India Inflation

Moreover, the Reserve Bank of India Act was amended by the Finance Act of 2016, which allows the central bank to contain inflation within a specified target level. Therefore, inflation targeting has been enshrined in India’s constitution.

Also included in the chart is the pattern of U.S. consumer price inflation from the late 1970s to the mid- 1980s. Since then, U.S. inflation has never exceeded about 6% and has averaged much less than that.


In addition to India’s longstanding political improvements, which have been enhanced and accelerated under Prime Minister Modi, other changes are occurring based largely on digitalization. This means India is making great strides in the identification of its citizens (with data integrity and security) and in the expansion of the internet and mobile-phone services—often more progressively than developed-market counterparts. Another result is that more can get done electronically with less need for a person’s physical presence and with fewer tangible items (like handwritten paper authorizations).

Digital innovation has also accelerated the delivery of financial services to hundreds of mil­lions of people in India. This financialization—which entails the creation and distribution of banking, investment, credit, payment and insurance services—provides the foundation for any well-functioning modern economy. To understand the speed of India’s financialization, consider that one Indian bank launched a fully digital app through which ordinary people can use a mobile phone to open an account in less than two minutes. This app helped the bank add approximately eight million new accounts in 18 months, about doubling its customer base.

At a broader level, digital innovation has helped to formalize the Indian economy. Formalization refers to the greater transparency of economic activities and a better regulatory framework. One element of formalization is a simpler and fairer tax system that reduces layers of “petty corruption” and gets tax money to where it’s intended—to building infrastructure, for example. Another element of formalization is making personal and business transactions with electronic devices, rather than with tangible currency notes. This way, transactions are conducted more honestly and equitably—and with less “regulatory cholesterol” that clogs economic systems.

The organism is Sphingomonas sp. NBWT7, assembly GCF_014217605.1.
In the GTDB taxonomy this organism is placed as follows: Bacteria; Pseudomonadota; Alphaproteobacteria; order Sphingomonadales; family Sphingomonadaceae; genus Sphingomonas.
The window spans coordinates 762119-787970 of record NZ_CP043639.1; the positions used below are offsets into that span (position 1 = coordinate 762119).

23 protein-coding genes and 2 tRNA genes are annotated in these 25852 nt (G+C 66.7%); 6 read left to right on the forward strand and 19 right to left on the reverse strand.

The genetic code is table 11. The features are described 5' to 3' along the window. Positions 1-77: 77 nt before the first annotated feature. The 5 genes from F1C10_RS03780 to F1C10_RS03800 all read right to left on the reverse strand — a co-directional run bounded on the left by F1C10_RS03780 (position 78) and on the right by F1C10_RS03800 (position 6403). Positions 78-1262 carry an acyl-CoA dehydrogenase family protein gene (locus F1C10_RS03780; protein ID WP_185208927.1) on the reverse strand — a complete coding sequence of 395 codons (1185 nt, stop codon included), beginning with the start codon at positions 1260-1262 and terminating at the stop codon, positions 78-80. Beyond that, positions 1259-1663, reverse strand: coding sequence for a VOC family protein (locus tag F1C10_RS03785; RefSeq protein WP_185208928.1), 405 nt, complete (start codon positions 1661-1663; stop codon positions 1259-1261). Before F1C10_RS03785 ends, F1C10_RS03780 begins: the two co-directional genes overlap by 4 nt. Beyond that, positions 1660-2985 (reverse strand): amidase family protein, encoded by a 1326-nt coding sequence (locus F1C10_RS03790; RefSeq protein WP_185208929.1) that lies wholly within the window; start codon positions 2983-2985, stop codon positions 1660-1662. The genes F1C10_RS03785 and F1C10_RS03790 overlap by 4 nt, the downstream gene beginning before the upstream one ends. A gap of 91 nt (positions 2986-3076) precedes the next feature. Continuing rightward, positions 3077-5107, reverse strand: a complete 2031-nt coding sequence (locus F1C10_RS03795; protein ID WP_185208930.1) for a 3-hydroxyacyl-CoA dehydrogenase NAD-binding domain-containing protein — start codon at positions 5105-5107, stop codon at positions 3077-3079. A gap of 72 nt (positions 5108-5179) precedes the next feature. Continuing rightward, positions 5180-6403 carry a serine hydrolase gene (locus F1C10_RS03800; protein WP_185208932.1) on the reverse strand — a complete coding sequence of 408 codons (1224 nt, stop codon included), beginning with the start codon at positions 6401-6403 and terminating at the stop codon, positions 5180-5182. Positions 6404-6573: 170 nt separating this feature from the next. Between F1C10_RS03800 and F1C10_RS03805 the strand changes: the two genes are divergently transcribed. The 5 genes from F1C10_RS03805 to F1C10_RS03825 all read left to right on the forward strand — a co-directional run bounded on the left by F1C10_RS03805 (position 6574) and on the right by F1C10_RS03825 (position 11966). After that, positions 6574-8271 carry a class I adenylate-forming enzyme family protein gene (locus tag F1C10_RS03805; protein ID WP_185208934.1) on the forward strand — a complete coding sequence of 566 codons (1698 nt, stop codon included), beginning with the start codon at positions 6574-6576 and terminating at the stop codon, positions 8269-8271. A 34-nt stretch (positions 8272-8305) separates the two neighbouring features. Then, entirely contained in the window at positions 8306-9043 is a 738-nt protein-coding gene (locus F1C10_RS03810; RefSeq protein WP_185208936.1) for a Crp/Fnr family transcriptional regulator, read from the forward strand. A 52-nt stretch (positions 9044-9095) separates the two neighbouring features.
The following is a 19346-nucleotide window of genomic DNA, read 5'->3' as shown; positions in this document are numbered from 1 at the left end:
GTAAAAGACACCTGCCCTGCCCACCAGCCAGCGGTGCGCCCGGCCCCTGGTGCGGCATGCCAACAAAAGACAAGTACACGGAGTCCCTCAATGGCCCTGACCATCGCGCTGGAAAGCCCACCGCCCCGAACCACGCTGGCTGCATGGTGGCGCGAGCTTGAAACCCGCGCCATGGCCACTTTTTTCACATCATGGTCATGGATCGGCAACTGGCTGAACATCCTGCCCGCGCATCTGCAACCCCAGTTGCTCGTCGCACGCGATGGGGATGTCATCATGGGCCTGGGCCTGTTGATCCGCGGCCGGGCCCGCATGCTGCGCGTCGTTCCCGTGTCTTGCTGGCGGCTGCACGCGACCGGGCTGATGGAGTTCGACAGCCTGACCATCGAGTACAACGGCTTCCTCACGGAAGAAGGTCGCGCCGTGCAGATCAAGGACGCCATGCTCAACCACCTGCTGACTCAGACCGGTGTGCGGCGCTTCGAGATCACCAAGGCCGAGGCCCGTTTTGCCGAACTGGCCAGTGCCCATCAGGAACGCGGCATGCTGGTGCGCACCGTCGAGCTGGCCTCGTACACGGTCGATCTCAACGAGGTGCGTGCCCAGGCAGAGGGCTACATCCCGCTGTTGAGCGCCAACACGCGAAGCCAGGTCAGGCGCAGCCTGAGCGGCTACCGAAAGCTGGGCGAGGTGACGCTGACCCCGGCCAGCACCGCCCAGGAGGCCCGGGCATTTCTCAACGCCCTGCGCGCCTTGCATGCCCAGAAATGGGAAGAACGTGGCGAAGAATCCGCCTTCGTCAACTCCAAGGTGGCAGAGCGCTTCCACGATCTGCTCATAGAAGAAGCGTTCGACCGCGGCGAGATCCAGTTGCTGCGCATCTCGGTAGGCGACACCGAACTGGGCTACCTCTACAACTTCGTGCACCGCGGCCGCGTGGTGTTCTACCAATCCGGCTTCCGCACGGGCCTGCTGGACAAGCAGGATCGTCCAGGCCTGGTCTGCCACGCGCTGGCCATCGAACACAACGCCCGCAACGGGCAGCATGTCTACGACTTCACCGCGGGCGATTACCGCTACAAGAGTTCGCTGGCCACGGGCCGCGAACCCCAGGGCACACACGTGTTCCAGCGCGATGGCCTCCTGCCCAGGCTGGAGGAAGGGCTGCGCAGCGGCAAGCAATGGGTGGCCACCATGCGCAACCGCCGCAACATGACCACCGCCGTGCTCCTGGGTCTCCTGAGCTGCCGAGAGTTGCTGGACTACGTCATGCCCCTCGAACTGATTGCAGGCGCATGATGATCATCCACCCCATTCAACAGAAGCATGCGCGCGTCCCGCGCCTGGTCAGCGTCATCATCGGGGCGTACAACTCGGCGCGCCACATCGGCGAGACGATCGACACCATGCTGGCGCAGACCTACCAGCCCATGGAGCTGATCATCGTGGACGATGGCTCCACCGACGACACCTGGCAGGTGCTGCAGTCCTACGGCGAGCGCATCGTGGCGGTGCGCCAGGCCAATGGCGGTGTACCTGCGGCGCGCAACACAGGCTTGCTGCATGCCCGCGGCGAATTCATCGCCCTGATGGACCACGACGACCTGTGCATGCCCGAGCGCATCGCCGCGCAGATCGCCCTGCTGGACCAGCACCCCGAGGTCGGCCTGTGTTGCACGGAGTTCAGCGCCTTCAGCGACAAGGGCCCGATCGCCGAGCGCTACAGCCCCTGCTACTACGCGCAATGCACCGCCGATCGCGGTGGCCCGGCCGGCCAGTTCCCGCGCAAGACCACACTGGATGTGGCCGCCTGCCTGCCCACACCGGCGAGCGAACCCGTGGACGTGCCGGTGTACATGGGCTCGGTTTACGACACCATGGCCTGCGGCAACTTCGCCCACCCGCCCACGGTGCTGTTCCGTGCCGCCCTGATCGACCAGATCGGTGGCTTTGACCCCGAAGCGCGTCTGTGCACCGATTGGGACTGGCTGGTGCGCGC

From a portfolio-management perspective, what’s interesting about India versus the U.S. is that our Indian holdings are light in technology names, while we’re generally overweighted in technology among our U.S. holdings. That’s because technology companies in India tend to be more export-oriented—and we prefer to focus on the domestic Indian economy by investing in consumer and financial companies that are using technology to benefit from the digitalization, financialization and formalization trends. In the U.S., we’re investing both in companies that are simply using technological solutions and in companies that are creating these solutions.

In India, we believe digitalization, financialization and formalization are interacting to produce exponential-type growth that’s largely responsible for a virtuous circle of amazing progress. Our complete analysis of this virtuous circle will be presented in an upcoming white paper, which we look forward to sharing with you.

With sincere thanks for your continuing investment and for your trust,

Matthew Dreith and Paul Lambert




Matthew Dreith, CFA—Portfolio Manager

Mr. Dreith is a Portfolio Manager for the Wasatch Emerging India Fund. He is also an Associate Portfolio Manager for the Wasatch Emerging Markets Select Fund. He joined Wasatch Advisors as a Research Analyst in 2011.

Prior to joining Wasatch Advisors, Mr. Dreith worked as an investment analyst for the Time Value of Money L.P in Austin, Texas as well as American Century Investments in Kansas City, Missouri. He also completed an investment analyst internship with Alchemy Capital Management in Mumbai, India.

Mr. Dreith earned a Master of Business Administration degree from McCombs School of Business at the University of Texas. He is also a CFA charterholder.

Matt is a native of Colorado, and has lived in Denmark and India. He enjoys traveling, reading and spicy food.

CFA® is a trademark owned by CFA Institute.

Paul Lambert—Portfolio Manager

Mr. Lambert has been a Portfolio Manager for the Wasatch Core Growth Fund since 2005. He is also a Portfolio Manager for the Wasatch Global Opportunities Fund. He joined Wasatch Advisors as a Research Analyst in 2000, working on the Wasatch Small Cap Value Fund. He began working on the Wasatch Core Growth Fund as a Senior Research Analyst in 2003.

Prior to joining Wasatch Advisors, Mr. Lambert worked for Fidelity Investments.

Mr. Lambert graduated from the University of Utah, earning a Bachelor of Science in Finance.

Paul is a Utah native who enjoys golfing, skiing, camping and spending time with his family.